Anything by Steig Larsson or Tim Winton. Both authors specialise in what I like to call ‘Greasy smooth literature’ in other words, the books glides you along without any need to think or get taken out of the Matrix at all.

It’s the literary equivalent of watching Home & Away or Neighbours.

VIII. Which book made you angriest? 

A Secret Country by John Pilger The other secret side of Australia – the grimy uncomfortable side that is conveniently swept under the rug in every single modern narrative of the country. The stories of Indigenous Australians and their history of brutality, incarceration, extreme violence an genocide at the hands of white Australia and only a generation ago. Yeah it made me angry. Angry enough that even though I’m born in Australia, I don’t really want to live there again.

IX. Which book made you cry the most? 

Pachinko by Min Jin Lee A family saga about Korean migrants living in Japan against the backdrop of the 20th Century, the novel traces struggles, triumphs and colourful personalities of a family. It rockets along at an amazing pace and I enjoyed this book more than any other I have read in many years.

The sad part is the racism these people face against them in Japan – it’s heart-breaking. It’s the kind of book that makes you cry with love, joy and sadness all at once. This is a very big novel and one that deserves to be read, especially by any Japanophiles out there. You might conclude that the Japanese don’t treat Koreans very nicely at all.

X. Which book cover do you hate the most?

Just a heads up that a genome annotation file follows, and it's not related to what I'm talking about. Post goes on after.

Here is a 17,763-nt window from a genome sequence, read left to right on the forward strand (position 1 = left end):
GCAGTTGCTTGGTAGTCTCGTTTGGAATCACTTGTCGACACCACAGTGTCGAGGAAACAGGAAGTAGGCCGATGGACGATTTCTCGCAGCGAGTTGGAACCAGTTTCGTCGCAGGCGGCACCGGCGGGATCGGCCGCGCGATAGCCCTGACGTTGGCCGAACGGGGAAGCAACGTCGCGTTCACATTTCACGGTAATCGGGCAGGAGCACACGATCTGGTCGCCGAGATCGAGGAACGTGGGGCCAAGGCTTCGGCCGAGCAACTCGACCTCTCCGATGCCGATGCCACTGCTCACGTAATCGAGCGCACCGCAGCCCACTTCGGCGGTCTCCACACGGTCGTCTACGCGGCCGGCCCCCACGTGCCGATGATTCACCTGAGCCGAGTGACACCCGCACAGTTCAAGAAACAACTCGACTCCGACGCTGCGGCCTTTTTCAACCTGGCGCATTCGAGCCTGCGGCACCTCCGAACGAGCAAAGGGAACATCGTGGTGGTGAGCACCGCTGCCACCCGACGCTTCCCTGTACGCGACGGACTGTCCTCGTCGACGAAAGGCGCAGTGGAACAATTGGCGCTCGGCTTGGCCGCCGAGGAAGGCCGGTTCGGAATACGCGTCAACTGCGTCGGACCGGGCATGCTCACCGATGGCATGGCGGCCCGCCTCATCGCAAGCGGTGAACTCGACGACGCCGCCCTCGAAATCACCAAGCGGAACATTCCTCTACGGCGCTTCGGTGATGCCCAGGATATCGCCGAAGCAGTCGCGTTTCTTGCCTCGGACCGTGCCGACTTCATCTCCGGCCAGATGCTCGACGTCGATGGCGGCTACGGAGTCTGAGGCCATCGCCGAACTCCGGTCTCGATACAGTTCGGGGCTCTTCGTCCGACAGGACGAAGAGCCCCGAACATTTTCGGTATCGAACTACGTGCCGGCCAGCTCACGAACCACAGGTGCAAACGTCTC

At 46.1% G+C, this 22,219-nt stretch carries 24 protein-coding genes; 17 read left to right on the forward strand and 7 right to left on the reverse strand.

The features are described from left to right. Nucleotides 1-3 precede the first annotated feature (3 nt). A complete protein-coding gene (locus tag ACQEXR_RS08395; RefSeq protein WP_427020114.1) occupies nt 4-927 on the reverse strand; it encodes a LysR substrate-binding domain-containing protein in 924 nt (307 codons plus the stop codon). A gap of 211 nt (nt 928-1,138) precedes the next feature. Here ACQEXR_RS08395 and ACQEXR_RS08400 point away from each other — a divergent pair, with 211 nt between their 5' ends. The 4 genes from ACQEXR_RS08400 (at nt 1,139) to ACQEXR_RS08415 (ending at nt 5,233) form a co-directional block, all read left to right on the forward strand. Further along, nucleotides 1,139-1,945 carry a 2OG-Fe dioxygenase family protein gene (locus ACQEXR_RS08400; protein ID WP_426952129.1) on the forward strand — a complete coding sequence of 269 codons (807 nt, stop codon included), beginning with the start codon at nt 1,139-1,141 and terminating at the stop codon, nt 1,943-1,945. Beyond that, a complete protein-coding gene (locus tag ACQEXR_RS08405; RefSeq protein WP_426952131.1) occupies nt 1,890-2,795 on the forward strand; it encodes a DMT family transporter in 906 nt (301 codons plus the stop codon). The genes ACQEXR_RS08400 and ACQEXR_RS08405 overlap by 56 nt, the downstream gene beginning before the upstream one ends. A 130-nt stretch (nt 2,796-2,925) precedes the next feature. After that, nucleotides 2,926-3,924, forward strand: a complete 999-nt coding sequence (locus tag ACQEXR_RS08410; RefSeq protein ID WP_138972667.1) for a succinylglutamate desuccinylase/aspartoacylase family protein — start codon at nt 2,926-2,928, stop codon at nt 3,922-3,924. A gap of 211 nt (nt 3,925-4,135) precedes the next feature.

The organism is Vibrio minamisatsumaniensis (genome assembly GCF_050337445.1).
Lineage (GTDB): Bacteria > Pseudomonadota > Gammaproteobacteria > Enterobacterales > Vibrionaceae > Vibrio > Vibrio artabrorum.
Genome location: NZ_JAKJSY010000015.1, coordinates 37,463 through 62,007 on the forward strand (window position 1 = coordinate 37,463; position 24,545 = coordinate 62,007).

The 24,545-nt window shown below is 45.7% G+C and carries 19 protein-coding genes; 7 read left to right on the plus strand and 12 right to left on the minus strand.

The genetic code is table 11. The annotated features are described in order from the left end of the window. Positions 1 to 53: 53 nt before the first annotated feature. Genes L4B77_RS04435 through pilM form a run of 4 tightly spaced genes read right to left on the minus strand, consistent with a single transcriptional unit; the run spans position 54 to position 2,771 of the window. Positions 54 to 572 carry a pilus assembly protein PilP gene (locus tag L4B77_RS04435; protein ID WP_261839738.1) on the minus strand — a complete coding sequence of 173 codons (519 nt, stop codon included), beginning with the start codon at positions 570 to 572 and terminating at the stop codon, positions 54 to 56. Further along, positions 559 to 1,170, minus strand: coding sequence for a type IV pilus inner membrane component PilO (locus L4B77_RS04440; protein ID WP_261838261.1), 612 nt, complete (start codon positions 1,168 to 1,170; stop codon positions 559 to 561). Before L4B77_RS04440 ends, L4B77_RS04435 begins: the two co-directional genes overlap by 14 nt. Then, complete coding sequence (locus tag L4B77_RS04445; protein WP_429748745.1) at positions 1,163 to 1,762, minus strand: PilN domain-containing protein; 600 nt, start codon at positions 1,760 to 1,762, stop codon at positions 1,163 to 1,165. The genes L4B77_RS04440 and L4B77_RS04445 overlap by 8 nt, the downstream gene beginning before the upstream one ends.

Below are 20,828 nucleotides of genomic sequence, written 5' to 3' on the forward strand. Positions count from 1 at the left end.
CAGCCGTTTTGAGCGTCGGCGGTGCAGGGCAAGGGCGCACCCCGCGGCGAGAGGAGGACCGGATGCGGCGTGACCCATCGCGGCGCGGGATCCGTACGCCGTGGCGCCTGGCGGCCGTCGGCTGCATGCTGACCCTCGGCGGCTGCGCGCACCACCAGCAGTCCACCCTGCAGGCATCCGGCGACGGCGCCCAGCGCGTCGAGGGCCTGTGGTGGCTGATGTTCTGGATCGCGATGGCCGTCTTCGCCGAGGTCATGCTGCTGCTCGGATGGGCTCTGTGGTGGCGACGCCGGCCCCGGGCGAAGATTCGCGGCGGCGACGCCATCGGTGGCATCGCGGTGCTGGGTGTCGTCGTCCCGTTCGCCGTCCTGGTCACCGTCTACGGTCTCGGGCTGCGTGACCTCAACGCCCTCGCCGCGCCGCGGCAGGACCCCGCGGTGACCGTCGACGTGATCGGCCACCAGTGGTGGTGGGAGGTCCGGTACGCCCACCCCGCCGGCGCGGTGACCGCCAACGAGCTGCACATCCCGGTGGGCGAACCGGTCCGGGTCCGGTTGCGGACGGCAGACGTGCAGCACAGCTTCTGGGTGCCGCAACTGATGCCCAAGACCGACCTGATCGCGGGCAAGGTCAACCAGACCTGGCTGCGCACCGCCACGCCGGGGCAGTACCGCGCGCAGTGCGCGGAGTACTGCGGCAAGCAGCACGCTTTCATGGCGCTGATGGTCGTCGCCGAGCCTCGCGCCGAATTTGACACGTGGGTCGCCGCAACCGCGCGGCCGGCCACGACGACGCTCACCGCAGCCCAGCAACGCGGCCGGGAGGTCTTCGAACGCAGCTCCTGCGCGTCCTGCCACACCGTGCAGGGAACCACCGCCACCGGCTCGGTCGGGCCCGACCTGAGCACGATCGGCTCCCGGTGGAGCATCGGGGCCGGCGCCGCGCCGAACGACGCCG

Hate is a strong word. I don’t have any book covers I really hate. But some I do remember from childhood were particularly bad. The Choose your Own Adventure book covers were quite stinky.

What do you think? Over to you! Please tag me in your choices…

Published by Content Catnip

Content Catnip is a quirky internet wunderkammer written by an Intergalactic Space Māori named Content Catnip. Join me as I meander through the quirky and curious aspects of history, indigenous spirituality, the natural world, animals, art, storytelling, books, philosophy, travel, Māori culture and loads more.

6 thoughts on “The book blogger confessions tag

  1. Great post and excellent choices! I don’t think it is humanly possible to complete Killing Commendatore, ponderous is the word, you are right! Your view on The Light Between Oceans is also interesting. From the synopsis, I gather it is going to be something overly sentimental. I will know to avoid it since I also do not like too much predictability in books. It is great to see Marcel Proust. Since he can have that calming effect, I need to read his other tomes. I also agree that Pachinko was very sad, only to imagine what Korean people endured back then.


    1. Yes you’re not the only one who didn’t finish Killing Commendatore, I know of two other bloggers on here who also haven’t finished it. Yes it’s not possible 🙂 Avoid The Light Between the Oceans, what a snore fest. I am so glad you liked these books and have read many of the same.


  2. I remember trying to read Wolf Hall quite a few years back and giving up…when you’re young you doubt whether you’re able to fully ‘get’ a novel but if I read it again now I’d probably share your opinion.


    1. Yeah I know what you mean….I felt that way too, as though I just didn’t get it…but I am glad to see I am not alone on that one


  3. I’d like to read Proust – A Remembrance of Things Past , especially after reading your take here. I remember a few years ago I heard about Alain de Botton’s book “How Proust Can Change Your Life” He’s also a fan for sure.


    1. I think you will really love Proust Chris, it’s so nice and it sort of flows along and sweeps you along as though you are in a beautiful dream. I can’t really explain it. It’s unlike any other book ever made. I hope I haven’t hyped it too much for you! I would love to know what you think of it after you have read it…no pressure though!